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The latest research results in biofluid mechanics, hurricane physics and particle simulation flows were among the papers featured at the annual meeting of the APS Division of Fluid Dynamics, held November 18- 20, 2001, in San Diego, California. The technical program featured eight invited lectures and four mini-symposia on cutting-edge research topics in fluid dynamics, as well as more than 950 contributed abstracts and the annual Gallery of Fluid Motion.
Understanding the physics of the air/sea interface is a critical component of understanding hurricanes, which draw their energy from the thermodynamic disequilibrium that ordinarily exists between the tropical oceans and the atmosphere. The maximum wind velocity depends on maintaining a sensitive balance between the production of mechanical energy and frictional dissipation in the atmospheric boundary layer, which in turn depends on the fluxes of momentum and enthalpy through the sea surface. Yet little is know about such fluxes at extreme wind speeds. Kerry Emanuel of the Massachusetts Institute of Technology described recent laboratory experiments designed to better quantify flux wind speed relations and to explore possible control of the fluxes by application of molecular monolayers.
Dynamics in the structural hierarchies of living creatures are simplified by continuum mechanics and could be extended to support future research in biology and bioengineering, according to Y.C. Bert Fung of the University of California, San Diego, who spoke at a Tuesday morning session. And since fluid mechanics is the key determinant of stress and strain in cells, it can play an equally key role in those fields. He pointed out that every cell in the human body needs blood flow, and the dynamics of blood flow is coupled with DNA, cell function and tissue remodeling. "Significant problems of health and diseases always need a good systems analysis, and such analysis may use continuum mechanics," said Fung.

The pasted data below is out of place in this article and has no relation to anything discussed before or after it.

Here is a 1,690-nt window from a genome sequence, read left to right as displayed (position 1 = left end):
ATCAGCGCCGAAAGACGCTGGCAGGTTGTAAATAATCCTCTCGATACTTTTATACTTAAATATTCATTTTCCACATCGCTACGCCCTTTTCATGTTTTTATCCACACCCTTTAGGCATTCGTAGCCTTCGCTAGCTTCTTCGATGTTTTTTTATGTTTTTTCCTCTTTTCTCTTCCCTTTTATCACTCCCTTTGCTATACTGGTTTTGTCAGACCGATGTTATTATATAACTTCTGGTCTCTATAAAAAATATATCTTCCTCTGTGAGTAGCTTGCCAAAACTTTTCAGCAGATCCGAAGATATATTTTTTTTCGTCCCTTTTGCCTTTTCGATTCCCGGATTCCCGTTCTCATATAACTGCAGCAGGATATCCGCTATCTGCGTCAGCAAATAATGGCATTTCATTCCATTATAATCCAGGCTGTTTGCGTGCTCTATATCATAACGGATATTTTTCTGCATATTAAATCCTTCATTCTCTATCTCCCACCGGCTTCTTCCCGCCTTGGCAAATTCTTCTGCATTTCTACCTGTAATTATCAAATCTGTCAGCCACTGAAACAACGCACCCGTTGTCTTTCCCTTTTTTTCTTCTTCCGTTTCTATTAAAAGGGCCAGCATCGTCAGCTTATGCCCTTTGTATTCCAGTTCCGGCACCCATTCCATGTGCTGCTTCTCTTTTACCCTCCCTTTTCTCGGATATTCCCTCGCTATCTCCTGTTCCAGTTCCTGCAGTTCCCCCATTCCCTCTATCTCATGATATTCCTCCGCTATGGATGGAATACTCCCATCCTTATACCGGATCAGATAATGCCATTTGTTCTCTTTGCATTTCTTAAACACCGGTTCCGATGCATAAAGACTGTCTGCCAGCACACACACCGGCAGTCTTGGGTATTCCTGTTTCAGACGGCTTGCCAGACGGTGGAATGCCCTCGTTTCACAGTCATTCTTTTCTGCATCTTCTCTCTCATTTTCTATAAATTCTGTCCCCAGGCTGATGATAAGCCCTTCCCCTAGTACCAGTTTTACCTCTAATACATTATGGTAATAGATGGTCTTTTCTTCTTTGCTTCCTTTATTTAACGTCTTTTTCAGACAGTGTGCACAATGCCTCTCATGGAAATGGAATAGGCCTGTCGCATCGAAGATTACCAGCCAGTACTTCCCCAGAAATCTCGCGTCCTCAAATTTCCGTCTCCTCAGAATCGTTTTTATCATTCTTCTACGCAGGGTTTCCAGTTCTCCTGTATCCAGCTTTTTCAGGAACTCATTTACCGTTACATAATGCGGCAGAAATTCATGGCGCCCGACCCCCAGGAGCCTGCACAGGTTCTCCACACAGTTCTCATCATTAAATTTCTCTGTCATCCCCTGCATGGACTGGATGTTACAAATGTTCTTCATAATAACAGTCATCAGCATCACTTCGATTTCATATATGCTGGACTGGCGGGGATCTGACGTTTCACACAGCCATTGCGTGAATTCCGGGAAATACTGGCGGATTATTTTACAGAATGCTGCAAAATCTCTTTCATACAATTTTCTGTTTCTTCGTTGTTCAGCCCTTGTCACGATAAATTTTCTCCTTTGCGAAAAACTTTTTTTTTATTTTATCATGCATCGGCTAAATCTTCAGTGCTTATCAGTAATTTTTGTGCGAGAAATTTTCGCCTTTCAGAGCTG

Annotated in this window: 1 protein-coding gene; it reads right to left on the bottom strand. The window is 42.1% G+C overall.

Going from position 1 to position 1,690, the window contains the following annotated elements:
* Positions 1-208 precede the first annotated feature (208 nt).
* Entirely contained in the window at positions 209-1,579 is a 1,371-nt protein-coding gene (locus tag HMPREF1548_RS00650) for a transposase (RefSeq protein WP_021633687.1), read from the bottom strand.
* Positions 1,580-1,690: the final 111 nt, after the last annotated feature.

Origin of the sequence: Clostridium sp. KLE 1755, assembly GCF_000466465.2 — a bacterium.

Martin Maxey of Brown University gave an overview of various simulation methods that could give scientists insights into the mechanisms of various types of particle- laden flows, which include turbulent combustion sprays, sedimentation of dilute suspensions, and bioparticle separation in micro-channels. Particles in such flows are dispersed by underlying turbulence, and depending on their size, their response to the turbulence can create local particle accumulations that are correlated to the flow structures. In dilute suspension flows, for example, interactions between particles via the fluid flow can have significant long-term effects, which would be masked in a more turbulent flow. Maxey illustrated the various processes with examples drawn from his experiments and simulation results.
Heating and ventilating buildings account for a significant fraction of the total energy budget of cities, and one of the most pressing challenges is the design of sustainable, low-energy buildings, according to Gary Hunt of the Imperial College of Science, Technology and Medicine in London, England, one of several speakers in a Sunday afternoon mini-symposium on the fluid dynamics of buildings. Hunt believes that natural ventilation provides such a low-energy solution. Modern naturally-ventilated buildings use such innovative design solutions has glazed atria and solar chimneys to enhance the ventilation, and demand for these and other designs has far outstripped current understanding of the fluid dynamics of such buildings. Particular challenges include improving our understanding of the thermal stratification and movement of air, which often involve complex geometries.
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